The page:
July 2018
Volume 59, Issue 9
Open Access
ARVO Annual Meeting Abstract  |   July 2018
Assessing ganglion cell layer topography in human albinism using optical coherence tomography
Author Affiliations & Notes
  • Erica N. Woertz
    Cell Biology, Neurobiology & Anatomy, Medical College of Wisconsin, Milwaukee, Wisconsin, United States
  • Bisola Omoba
    Medical College of Wisconsin, Milwaukee, Wisconsin, United States
  • Stephanie J. Chiu
    Department of Ophthalmology, Duke University, Durham, North Carolina, United States
  • Sina Farsiu
    Department of Ophthalmology, Duke University, Durham, North Carolina, United States
  • Joseph Carroll
    Cell Biology, Neurobiology & Anatomy, Medical College of Wisconsin, Milwaukee, Wisconsin, United States
    Ophthalmology & Visual Sciences, Medical College of Wisconsin, Milwaukee, Wisconsin, United States
  • Footnotes
    Commercial Relationships   Erica Woertz, None; Bisola Omoba, None; Stephanie Chiu, Duke University (P); Sina Farsiu, Duke University (P); Joseph Carroll, None
  • Footnotes
    Support  NIH Grants T32GM080202, TL1TR001437, R01EY024969; Vision For Tomorrow
Investigative Ophthalmology & Visual Science July 2018, Vol.59, 1106. doi:
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      Erica N. Woertz, Bisola Omoba, Stephanie J. Chiu, Sina Farsiu, Joseph Carroll; Assessing ganglion cell layer topography in human albinism using optical coherence tomography. Invest. Ophthalmol. Vis. Sci. 2018;59(9):1106.

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      © ARVO (1962-2015); The Authors (2016-present)

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Abstract

Purpose : To characterize ganglion cell layer (GCL) topography in subjects with albinism and normal individuals.

Methods : Optical coherence tomography (OCT) scans were acquired in 10 subjects with albinism (4 M, 6 F, ages 9-44) and 10 normal subjects (3 M, 7 F, ages 23-33). Horizontal and vertical 6- or 7-mm B-scans were acquired at the fovea (or incipient fovea), followed by registration and averaging of 15-32 frames from each scan using ImageJ. The Duke OCT Retinal Analysis Program[1] was used to automatically segment the combined GCL-inner plexiform layer (IPL) and total retinal thickness, followed by program-assisted manual segmentation of the boundary between the GCL and IPL. Image segmentation coordinates were then used to calculate layer thickness and area under the curve (AUC) within 2.7 mm of the (incipient) fovea. Nasal-temporal (N-T) and superior-inferior (S-I) asymmetry was calculated as a ratio of AUC in each quadrant, then compared using a two-tailed t-test.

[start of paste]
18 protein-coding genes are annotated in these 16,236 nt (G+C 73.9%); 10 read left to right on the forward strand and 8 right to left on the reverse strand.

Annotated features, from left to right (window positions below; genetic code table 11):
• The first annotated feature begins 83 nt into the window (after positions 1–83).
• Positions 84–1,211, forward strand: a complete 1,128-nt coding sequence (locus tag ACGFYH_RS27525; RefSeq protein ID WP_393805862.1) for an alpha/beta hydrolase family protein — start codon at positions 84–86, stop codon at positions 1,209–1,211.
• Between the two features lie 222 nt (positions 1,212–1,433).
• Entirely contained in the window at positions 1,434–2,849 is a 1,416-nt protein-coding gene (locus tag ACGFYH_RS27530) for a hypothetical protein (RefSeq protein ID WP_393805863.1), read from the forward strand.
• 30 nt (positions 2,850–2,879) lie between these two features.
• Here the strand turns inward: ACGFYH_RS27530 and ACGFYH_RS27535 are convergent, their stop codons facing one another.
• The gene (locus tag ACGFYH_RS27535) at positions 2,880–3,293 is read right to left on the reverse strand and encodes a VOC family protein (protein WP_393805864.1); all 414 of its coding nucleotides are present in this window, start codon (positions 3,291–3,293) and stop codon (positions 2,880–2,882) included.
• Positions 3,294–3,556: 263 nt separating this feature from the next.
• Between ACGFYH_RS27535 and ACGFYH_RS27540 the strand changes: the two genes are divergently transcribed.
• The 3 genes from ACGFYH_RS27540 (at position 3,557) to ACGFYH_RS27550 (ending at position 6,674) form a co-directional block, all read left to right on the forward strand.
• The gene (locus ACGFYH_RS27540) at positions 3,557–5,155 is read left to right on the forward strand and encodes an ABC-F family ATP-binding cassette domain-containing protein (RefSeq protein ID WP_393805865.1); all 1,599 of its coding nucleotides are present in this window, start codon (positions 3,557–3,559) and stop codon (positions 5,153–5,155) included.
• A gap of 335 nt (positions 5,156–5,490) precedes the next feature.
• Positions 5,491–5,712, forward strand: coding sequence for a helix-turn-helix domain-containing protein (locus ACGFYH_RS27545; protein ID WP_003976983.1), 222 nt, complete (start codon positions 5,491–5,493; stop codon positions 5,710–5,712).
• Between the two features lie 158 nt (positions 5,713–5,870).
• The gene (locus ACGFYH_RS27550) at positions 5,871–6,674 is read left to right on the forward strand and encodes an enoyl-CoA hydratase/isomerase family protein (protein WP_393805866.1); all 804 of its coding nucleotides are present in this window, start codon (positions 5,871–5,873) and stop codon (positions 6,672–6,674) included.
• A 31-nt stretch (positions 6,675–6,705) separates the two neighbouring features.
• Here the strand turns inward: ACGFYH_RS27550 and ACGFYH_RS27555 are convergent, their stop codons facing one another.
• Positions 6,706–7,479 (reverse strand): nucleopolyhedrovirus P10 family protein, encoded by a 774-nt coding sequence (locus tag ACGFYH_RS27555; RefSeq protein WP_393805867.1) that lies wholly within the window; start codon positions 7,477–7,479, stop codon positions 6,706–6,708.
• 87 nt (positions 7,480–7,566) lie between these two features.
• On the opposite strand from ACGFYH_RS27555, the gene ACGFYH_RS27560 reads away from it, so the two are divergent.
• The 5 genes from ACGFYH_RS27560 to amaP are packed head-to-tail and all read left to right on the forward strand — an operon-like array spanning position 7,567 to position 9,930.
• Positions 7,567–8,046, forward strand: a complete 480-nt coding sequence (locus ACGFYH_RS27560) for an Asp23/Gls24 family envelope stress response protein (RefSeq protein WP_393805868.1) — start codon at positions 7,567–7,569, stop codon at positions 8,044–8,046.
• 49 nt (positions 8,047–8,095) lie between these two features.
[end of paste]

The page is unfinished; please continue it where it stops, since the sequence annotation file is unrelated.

Results : In control subjects the GCL comprised 0-85.5% of the combined GCL-IPL thickness, while in subjects with albinism the GCL comprised 21.4-73.9% (0.2-2.7 mm from fovea). When AUC in all four quadrants was summed, GCL AUC in controls (mean±SD: 0.375±0.039 mm2) was not significantly different from that in albinism (0.382±0.026 mm2), but IPL AUC was significantly greater (p=0.03) in albinism (0.435±0.049 mm2) than in controls (0.394±0.030 mm2). Both groups showed N-T asymmetry in the GCL (AUC ratios: controls=1.25±0.13, albinism=1.46±0.21), consistent with histologic studies showing greater ganglion cell density nasally than temporally.[2] Notably, asymmetry was greater in albinism than controls (p=0.019) and showed 1.65-fold variation across subjects. Neither group showed significant S-I asymmetry in the GCL or IPL.

Conclusions : Subjects with albinism have increased N-T asymmetry in the GCL compared to control subjects, suggesting alterations in GCL topography. Additionally, total IPL AUC was greater in albinism than in controls, though the origins of the IPL differences in albinism remain unknown. Further, the variation in GCL contribution to the combined GCL-IPL layer seen in all subjects illustrates the need to delineate the GCL from the IPL when evaluating inner retinal layers in any population, as measuring the combined GCL-IPL obscures each layer’s independent contribution.
[1] PMID: 20940837
[2] PMID: 2229487

This is an abstract that was submitted for the 2018 ARVO Annual Meeting, held in Honolulu, Hawaii, April 29 - May 3, 2018.

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